90
$\begingroup$

The following shape:

unwrapped cube

can be folded onto the surface of a cube in a way that perfectly covers the entire cube with no gaps and no overlaps.

How can this be done?

$\endgroup$
147
$\begingroup$

The shape

has an area of 30, if each square is taken to be 1 unit. So one face of the cube must have area 5: the easiest way to make an area-5 square on a lattice is by using a knight's move as your side.

Using this, we can make a guess for how the cube might be folded:

cube folding, part 1
Overlaying this net looks nice: the top of the cube is nearly done, the four sides around it look pretty good, and the back is mostly uncovered. The black shapes are good, but the holes in the middle are a problem. We can solve this problem by taking the gray sections along the border, and folding them along the lines between the four sides, as shown by the blue arrows. (Remember, the four sides really connect to each other! The blue arrows are legal folds, even though they might not seem like it at first.)

Once that fold is done, the shape looks more like this:

enter image description here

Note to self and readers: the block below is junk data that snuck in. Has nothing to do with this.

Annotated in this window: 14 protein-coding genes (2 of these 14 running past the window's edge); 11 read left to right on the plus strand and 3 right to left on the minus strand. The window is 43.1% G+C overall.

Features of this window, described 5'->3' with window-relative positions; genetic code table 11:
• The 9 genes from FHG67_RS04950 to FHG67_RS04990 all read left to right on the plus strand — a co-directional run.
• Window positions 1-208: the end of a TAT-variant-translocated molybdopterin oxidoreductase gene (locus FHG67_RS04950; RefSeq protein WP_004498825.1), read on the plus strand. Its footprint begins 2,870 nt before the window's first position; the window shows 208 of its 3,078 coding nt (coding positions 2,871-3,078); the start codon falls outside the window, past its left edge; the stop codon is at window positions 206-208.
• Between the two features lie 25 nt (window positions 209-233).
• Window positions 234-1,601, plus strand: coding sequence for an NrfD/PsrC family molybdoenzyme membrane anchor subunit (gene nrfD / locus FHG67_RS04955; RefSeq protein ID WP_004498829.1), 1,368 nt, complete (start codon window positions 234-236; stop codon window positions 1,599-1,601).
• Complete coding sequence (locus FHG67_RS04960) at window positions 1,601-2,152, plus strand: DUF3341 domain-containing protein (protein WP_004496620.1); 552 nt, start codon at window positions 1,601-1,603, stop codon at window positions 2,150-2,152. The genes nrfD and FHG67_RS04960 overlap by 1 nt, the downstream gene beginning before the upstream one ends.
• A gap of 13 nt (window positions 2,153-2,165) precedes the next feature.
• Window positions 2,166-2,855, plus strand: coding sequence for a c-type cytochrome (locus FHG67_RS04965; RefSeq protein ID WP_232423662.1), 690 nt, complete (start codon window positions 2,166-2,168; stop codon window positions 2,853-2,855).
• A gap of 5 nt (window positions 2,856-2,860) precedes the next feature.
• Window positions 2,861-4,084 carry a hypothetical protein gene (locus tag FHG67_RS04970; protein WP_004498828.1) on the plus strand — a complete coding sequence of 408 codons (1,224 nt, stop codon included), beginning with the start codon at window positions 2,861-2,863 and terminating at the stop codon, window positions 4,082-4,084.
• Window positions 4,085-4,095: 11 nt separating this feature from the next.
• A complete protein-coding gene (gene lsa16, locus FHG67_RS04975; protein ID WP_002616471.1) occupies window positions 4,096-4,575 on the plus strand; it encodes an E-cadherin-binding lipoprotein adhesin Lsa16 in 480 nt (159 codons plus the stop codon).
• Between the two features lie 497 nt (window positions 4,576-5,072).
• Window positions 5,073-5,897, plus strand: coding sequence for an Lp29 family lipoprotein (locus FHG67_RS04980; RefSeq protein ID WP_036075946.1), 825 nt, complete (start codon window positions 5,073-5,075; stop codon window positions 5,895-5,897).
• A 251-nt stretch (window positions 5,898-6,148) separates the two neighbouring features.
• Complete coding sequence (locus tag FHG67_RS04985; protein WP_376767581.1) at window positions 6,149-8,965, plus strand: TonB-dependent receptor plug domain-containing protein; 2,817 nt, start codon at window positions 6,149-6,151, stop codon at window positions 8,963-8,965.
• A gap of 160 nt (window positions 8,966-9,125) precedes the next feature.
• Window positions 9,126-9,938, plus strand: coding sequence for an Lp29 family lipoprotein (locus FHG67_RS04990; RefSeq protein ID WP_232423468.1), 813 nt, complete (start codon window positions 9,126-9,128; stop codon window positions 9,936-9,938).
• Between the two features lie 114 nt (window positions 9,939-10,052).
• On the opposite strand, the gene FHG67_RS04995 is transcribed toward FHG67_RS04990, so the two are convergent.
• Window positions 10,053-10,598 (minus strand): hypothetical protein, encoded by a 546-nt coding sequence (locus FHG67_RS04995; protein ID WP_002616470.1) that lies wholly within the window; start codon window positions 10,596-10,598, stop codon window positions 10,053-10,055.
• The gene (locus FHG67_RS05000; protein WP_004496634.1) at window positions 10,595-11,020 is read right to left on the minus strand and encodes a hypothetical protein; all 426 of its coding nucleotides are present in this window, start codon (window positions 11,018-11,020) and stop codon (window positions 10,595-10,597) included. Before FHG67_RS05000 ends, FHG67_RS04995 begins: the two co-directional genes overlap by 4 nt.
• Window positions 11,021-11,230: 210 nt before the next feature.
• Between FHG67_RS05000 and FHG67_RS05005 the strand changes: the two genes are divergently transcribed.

This is the same shape in 3D, and it's still connected as it was before, but I've moved some of the pieces across the seams of the net. Now it should be pretty clear how the rest folds up: each piece still hanging off the cube will be folded to cover 1/4 of the bottom face (as the lower right piece already shows), and then wrapped around to fill the small triangular hole in a different side of the cube.

A drawing of the finished product:

enter image description here
Here, one "arm" of the original shape has been colored dark gray to show how it folds up.

And an animation of the whole process:

enter image description here

$\endgroup$
  • 41
    $\begingroup$ +1, nice diagrams $\endgroup$ – micsthepick Jun 12 at 7:54
  • 19
    $\begingroup$ Let's say I knew the answer right off the bat (I didn't). There's no way I could construct an answer like this within 1 hour of the question being asked. How much of that CPH4 did you actually take? $\endgroup$ – Strawberry Jun 12 at 16:32
  • 4
    $\begingroup$ Impressive. This is a much better explanation than I could have come up with in twice the time. (and you presumably had to spend some of that time actually solving the problem!) $\endgroup$ – plasticinsect Jun 12 at 16:44
  • 11
    $\begingroup$ @Wossname Whoa, thanks for adding that animation! That's really cool (and I wish there was some way to give you a bounty for it, because you deserve credit for it). $\endgroup$ – Deusovi Jun 14 at 6:22
  • 8
    $\begingroup$ @Wossname Wow, that animation is beautiful. May I ask what software you did it on? $\endgroup$ – plasticinsect Jun 14 at 7:14

Your Answer

By clicking “Post Your Answer”, you agree to our terms of service, privacy policy and cookie policy

Not the answer you're looking for? Browse other questions tagged or ask your own question.